Tue, April 16th, 2013 - By

Finding Free Wifi on Holiday

What is with our addiction to Wifi?  Oh, yes – the endless barrage of emails and the incessant need to find out what is going on over on Facebook.  It doesn’t help that now, you can get Wifi almost everywhere – even at 30,000 ft – and bosses/friends/family expect updates from you even before your taxi has reached the airport.  And of course, sometimes you have to travel without your children, or be away from home under less-than-ideal circumstances (illnesses, etc.) so keeping in touch via tools like Skype or Facetime is important.

How do you find free Wifi on your hols?  Here are some tips to get you going.

When in doubt, ask.

Lots of cafes, restaurants, and malls have wifi available but sometimes there’s a password.  Don’t be shy in asking – if you’re a paying customer, they’ll share, and I have even had lots of luck with restaurants which did not have public Wifi but I gave them my “I am desperate and need the Internet”  look and they let me use the house Wifi.  (In case you are wondering, the “I am desperate and need the Internet” look kind of looks like puppy dog eyes, but has that reassuring “I am not going to do something illegal on your routers” look.)

Plan ahead.

Do you have a phone that doubles as a hotspot, so your significant other can share and keep the roaming fees to a minimum?  Do you plan on doing some work in the hotel, and yet keep booking hotels with Wifi only in the lobby? Does your home internet provider or mobile phone provider offer you a hotspot network access in the destination you are headed for?   Google has a lot of options too.

Buy a Wifi Antenna/Booster

I know, it’s ridiculous – buying expensive equipment so that you can enjoy free Wifi.  But, if you’re in very old hotels, or in more remote places where the Internet is just not ubiquitous, this can be handy. I like this model from Alfa, which is less than 25 quid.   What it does is add a higher-powered Wifi receiver to your computer, so your laptop can access routers that are a lot further away from you.  These need a USB connection, so they don’t work for iPads or phones.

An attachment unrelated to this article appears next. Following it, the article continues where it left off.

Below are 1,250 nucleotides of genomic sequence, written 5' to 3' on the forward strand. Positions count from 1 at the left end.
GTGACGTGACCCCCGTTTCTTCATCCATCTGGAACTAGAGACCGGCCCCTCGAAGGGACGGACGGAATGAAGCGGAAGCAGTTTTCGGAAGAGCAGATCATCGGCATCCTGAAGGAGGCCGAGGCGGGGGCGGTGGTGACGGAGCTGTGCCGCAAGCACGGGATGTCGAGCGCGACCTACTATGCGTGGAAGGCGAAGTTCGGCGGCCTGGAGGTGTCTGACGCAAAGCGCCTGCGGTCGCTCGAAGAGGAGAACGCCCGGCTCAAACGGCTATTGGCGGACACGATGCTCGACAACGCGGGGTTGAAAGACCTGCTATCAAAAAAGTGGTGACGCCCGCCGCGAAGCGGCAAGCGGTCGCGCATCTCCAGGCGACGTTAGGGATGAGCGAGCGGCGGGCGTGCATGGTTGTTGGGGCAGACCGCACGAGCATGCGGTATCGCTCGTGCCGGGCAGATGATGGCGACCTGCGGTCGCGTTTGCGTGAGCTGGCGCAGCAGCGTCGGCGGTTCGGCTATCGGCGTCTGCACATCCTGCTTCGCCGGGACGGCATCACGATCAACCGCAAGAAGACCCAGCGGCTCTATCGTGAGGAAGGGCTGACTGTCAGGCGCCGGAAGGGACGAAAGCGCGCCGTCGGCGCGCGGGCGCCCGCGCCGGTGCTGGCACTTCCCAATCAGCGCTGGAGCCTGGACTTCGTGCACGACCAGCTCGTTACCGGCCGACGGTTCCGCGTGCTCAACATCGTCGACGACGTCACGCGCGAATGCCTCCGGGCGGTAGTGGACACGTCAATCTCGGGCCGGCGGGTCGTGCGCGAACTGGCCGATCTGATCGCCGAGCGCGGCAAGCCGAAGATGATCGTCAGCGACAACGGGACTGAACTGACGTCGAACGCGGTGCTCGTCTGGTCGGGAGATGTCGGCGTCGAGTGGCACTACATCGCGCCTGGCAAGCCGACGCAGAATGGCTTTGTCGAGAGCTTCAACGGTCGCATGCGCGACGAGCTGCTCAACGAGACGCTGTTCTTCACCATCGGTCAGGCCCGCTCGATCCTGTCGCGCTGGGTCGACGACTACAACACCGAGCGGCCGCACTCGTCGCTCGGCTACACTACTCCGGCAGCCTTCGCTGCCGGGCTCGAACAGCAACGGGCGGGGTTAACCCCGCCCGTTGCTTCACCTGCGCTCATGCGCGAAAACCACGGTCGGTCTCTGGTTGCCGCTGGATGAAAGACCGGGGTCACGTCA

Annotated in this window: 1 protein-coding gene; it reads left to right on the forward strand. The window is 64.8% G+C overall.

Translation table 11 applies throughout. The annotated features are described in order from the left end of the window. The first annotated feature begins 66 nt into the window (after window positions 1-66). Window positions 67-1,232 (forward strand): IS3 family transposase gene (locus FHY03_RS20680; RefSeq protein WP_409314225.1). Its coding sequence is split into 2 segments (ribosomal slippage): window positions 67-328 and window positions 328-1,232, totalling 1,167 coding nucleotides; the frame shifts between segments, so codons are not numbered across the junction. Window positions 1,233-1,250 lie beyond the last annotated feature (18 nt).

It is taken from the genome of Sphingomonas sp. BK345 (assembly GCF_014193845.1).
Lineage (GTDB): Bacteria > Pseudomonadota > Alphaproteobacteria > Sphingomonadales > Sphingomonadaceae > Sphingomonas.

Sometimes, you have to pay.

On months where I’m on the road a lot, I activate my subscription to Boingo. It’s very cost effective when it comes to Wifi hotspots, and their international coverage is very comprehensive. If you don’t think you’ll have any free options, take a look at their directory – it might prove a lifesaver and headache-preventer. And wouldn’t you rather be doing holiday-things (margaritas.. surfing… back to bed..etc) rather than wandering the streets looking for Wifi?

Sometimes, you don’t need the Wifi.

I hate to break it to you, but if you’re reading this blog, the world will probably function just fine if you don’t check your email for 48 hours.  Go and enjoy your holiday – we’ll be here when you get back.

Photo by Wesley Fryer

Andy Hayes

Andy Hayes is based in sunny Portland, Oregon. When not soaking up the Pacific Northwest lifestyle or enjoying life on the road, he works on his own lifestyle publication, Plum Deluxe.

Posted : Tuesday, April 16th, 2013 at 10:00
Category : How To...
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